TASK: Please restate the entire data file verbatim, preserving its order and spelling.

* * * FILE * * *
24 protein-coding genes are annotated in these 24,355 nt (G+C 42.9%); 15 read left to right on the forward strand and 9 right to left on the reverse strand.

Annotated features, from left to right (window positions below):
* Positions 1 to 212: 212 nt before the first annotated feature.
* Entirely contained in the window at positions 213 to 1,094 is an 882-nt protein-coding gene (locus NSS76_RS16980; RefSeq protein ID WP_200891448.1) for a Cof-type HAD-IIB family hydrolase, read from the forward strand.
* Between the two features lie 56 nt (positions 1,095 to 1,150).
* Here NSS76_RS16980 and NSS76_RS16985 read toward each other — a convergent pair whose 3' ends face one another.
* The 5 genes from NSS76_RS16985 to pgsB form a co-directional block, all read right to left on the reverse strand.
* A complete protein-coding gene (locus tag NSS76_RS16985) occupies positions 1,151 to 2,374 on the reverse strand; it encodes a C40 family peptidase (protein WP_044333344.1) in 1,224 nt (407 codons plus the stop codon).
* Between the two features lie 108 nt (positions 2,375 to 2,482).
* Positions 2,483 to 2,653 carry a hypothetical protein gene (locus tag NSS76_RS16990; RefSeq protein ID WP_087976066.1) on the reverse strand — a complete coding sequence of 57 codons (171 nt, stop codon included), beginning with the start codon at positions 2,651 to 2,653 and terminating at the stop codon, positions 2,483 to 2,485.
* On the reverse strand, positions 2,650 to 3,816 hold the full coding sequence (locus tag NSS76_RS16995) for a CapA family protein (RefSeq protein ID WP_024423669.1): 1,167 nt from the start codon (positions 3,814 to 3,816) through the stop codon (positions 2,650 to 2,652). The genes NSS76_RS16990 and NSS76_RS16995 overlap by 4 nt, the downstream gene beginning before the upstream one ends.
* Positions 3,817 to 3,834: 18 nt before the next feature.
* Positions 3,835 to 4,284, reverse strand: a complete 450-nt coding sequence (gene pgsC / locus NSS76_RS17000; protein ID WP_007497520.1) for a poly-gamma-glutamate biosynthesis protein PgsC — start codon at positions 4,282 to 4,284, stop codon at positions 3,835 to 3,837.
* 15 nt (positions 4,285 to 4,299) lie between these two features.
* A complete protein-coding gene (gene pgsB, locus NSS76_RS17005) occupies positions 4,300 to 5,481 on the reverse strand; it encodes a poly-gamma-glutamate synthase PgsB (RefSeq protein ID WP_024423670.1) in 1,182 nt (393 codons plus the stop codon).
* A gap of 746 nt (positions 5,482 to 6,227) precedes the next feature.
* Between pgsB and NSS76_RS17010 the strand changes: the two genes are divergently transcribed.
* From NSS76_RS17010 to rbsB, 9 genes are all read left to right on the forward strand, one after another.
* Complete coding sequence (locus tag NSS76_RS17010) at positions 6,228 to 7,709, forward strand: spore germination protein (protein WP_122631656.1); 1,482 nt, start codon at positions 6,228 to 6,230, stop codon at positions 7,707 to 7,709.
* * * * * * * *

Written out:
24 protein-coding genes are annotated in these 24,355 nt (G+C 42.9%); 15 read left to right on the forward strand and 9 right to left on the reverse strand.

Annotated features, from left to right (window positions below):
* Positions 1 to 212: 212 nt before the first annotated feature.
* Entirely contained in the window at positions 213 to 1,094 is an 882-nt protein-coding gene (locus NSS76_RS16980; RefSeq protein ID WP_200891448.1) for a Cof-type HAD-IIB family hydrolase, read from the forward strand.
* Between the two features lie 56 nt (positions 1,095 to 1,150).
* Here NSS76_RS16980 and NSS76_RS16985 read toward each other — a convergent pair whose 3' ends face one another.
* The 5 genes from NSS76_RS16985 to pgsB form a co-directional block, all read right to left on the reverse strand.
* A complete protein-coding gene (locus tag NSS76_RS16985) occupies positions 1,151 to 2,374 on the reverse strand; it encodes a C40 family peptidase (protein WP_044333344.1) in 1,224 nt (407 codons plus the stop codon).
* Between the two features lie 108 nt (positions 2,375 to 2,482).
* Positions 2,483 to 2,653 carry a hypothetical protein gene (locus tag NSS76_RS16990; RefSeq protein ID WP_087976066.1) on the reverse strand — a complete coding sequence of 57 codons (171 nt, stop codon included), beginning with the start codon at positions 2,651 to 2,653 and terminating at the stop codon, positions 2,483 to 2,485.
* On the reverse strand, positions 2,650 to 3,816 hold the full coding sequence (locus tag NSS76_RS16995) for a CapA family protein (RefSeq protein ID WP_024423669.1): 1,167 nt from the start codon (positions 3,814 to 3,816) through the stop codon (positions 2,650 to 2,652). The genes NSS76_RS16990 and NSS76_RS16995 overlap by 4 nt, the downstream gene beginning before the upstream one ends.
* Positions 3,817 to 3,834: 18 nt before the next feature.
* Positions 3,835 to 4,284, reverse strand: a complete 450-nt coding sequence (gene pgsC / locus NSS76_RS17000; protein ID WP_007497520.1) for a poly-gamma-glutamate biosynthesis protein PgsC — start codon at positions 4,282 to 4,284, stop codon at positions 3,835 to 3,837.
* 15 nt (positions 4,285 to 4,299) lie between these two features.
* A complete protein-coding gene (gene pgsB, locus NSS76_RS17005) occupies positions 4,300 to 5,481 on the reverse strand; it encodes a poly-gamma-glutamate synthase PgsB (RefSeq protein ID WP_024423670.1) in 1,182 nt (393 codons plus the stop codon).
* A gap of 746 nt (positions 5,482 to 6,227) precedes the next feature.
* Between pgsB and NSS76_RS17010 the strand changes: the two genes are divergently transcribed.
* From NSS76_RS17010 to rbsB, 9 genes are all read left to right on the forward strand, one after another.
* Complete coding sequence (locus tag NSS76_RS17010) at positions 6,228 to 7,709, forward strand: spore germination protein (protein WP_122631656.1); 1,482 nt, start codon at positions 6,228 to 6,230, stop codon at positions 7,707 to 7,709.